Two Belarus Olympic officials involved in attempting to send sprinter Krystsina Tsimanouskaya home from the Tokyo Olympics have had their Games accreditation revoked and have been removed from the athletes' village, the IOC said on Friday.
Belarus athletics head coach Yuri Moisevich and team official Artur Shumak have been taken out of the athletes' village where the teams stay at the Games.
"In the interest of the wellbeing of the athletes of the National Olympic Committee of Belarus who are still in Tokyo and as a provisional measure, the IOC cancelled and removed last night the accreditations of the two coaches, Mr A Shumak and Mr Y Moisevich," the International Olympic Committee said in a statement.
"The two coaches were requested to leave the Olympic Village immediately and have done so. They will be offered an opportunity to be heard."
The IOC launched disciplinary proceedings against the officials two days ago over their role in Tsimanouskaya's refusal to return to Belarus, a case reminiscent of athletes' defections during the Cold War.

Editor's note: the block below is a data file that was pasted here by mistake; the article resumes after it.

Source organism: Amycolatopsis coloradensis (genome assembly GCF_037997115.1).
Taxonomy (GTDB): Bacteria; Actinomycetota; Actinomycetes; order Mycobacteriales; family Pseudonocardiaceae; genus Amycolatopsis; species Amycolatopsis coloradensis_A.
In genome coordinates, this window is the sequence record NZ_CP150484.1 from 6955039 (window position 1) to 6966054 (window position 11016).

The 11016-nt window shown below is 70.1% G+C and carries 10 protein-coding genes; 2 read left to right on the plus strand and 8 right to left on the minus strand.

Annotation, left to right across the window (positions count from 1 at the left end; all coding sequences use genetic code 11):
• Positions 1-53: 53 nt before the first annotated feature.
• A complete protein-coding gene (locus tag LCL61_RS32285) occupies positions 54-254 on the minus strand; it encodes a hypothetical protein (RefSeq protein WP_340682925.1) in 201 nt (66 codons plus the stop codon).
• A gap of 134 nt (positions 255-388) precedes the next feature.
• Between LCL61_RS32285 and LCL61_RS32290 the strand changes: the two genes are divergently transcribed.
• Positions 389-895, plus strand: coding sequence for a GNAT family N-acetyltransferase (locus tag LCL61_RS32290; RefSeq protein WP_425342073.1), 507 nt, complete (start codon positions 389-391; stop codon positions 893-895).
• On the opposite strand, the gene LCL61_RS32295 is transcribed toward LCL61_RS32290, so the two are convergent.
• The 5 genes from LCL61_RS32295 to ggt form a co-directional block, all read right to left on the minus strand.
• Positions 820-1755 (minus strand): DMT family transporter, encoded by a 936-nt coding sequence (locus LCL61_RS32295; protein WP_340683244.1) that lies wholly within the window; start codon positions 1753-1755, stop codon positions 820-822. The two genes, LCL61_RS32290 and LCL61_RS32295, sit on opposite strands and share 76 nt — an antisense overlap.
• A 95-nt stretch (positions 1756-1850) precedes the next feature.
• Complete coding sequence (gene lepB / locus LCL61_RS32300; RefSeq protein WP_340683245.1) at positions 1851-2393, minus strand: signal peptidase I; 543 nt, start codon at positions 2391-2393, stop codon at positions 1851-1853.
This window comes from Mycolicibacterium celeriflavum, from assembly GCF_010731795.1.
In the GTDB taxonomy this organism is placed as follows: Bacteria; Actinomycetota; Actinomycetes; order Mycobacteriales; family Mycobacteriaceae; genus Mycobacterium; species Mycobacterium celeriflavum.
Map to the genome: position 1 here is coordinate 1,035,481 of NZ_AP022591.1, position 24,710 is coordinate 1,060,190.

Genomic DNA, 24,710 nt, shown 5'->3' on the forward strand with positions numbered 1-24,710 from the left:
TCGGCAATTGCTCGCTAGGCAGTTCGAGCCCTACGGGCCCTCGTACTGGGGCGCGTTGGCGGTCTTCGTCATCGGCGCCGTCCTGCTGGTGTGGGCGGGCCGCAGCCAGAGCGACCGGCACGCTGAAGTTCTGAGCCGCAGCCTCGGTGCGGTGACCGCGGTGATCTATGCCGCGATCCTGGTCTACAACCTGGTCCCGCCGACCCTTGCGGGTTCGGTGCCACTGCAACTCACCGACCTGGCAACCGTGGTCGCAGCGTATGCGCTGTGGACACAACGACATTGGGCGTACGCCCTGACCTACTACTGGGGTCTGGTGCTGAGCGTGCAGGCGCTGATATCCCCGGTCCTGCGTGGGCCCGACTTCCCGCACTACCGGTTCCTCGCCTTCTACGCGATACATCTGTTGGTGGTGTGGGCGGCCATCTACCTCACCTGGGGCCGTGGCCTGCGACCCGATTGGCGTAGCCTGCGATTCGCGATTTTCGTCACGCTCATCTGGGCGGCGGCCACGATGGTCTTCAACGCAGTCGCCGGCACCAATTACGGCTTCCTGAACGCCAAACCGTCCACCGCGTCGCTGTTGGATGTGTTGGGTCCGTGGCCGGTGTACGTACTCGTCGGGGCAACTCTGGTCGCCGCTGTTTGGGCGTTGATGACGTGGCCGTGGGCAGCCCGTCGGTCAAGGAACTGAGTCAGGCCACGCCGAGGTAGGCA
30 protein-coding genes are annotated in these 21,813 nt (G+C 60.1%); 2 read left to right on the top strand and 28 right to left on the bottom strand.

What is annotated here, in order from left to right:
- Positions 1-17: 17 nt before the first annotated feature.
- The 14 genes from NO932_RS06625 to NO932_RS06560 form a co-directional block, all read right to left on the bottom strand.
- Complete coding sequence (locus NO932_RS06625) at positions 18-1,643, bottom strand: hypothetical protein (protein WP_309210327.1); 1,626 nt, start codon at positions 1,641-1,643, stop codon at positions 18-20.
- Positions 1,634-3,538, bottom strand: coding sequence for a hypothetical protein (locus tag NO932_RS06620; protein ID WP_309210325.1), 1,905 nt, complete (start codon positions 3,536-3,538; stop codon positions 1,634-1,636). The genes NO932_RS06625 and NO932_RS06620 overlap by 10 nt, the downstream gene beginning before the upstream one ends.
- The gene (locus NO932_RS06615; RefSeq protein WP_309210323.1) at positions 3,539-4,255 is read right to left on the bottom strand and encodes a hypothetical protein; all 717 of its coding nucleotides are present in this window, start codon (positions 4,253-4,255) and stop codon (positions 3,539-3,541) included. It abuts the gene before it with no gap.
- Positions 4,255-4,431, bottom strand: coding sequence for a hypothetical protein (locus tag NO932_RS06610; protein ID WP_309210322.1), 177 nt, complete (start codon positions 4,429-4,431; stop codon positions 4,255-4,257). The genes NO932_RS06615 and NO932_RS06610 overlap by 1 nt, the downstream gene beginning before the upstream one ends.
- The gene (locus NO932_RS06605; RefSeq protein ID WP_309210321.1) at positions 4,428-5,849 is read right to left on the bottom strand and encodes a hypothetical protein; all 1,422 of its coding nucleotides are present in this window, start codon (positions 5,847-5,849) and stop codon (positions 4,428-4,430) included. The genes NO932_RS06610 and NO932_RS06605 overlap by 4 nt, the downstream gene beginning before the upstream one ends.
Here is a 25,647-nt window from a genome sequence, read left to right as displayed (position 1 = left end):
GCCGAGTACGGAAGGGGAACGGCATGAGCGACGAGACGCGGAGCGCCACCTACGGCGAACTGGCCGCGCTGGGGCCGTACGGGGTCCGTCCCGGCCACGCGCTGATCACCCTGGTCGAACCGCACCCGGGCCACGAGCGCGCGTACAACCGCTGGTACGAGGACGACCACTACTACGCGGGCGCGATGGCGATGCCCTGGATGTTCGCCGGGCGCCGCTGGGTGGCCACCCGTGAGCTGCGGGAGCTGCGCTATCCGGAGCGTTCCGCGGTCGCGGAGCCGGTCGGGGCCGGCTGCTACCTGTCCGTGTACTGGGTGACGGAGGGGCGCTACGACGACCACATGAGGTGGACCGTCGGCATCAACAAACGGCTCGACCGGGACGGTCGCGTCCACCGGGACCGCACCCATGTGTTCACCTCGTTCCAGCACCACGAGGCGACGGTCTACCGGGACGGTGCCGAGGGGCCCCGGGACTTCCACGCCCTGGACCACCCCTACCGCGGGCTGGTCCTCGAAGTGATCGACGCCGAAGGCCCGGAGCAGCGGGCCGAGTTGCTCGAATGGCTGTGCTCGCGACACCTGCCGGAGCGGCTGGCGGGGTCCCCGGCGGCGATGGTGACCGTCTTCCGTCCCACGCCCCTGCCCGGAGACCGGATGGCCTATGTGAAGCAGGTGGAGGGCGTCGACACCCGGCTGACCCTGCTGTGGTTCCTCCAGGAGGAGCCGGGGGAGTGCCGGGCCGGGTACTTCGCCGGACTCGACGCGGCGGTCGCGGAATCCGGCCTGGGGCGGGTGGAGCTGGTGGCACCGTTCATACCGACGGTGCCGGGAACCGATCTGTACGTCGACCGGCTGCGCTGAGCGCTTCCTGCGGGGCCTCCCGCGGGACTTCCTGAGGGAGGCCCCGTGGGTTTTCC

Tsimanouskaya caused a furore on Sunday when she said coaches angry at her criticism over sporting issues had ordered her to pack and go to the airport before she even competed in Tokyo.
She refused to board a flight home and sought protection from Japanese police at the airport and then stayed at the Polish embassy for two nights before flying to the capital Warsaw via Vienna.
"An IOC Disciplinary Commission has been set up in the case... to clarify the circumstances around the incident and the roles the coaches... played," the IOC said.
The Belarus Olympic team in Tokyo was not immediately available for comment on Friday.
The 24-year-old athlete's case could further isolate Belarusian President Alexander Lukashenko, who is under Western sanctions after a crackdown on opponents since last year.
Poland has long been critical of Lukashenko's authoritarian rule and has harboured many activists from Belarus.
In an exclusive interview with Reuters on Thursday, Tsimanouskaya said she decided to defect as she was being driven to a Tokyo airport because her grandmother told her that it was not safe to return home to Belarus.
"I have always been far from politics, I didn't sign any letters or go to any protests, I didn't say anything against the Belarusian government," she said.
"I'm a sportsperson and I didn't understand anything in political life. I try not to do anything other than a sport in my life and I try my best to not be distracted by politics."
The Belarus National Olympic Committee (NOC) at the time had said coaches withdrew Tsimanouskaya from the Games on doctors' advice about her emotional and psychological state.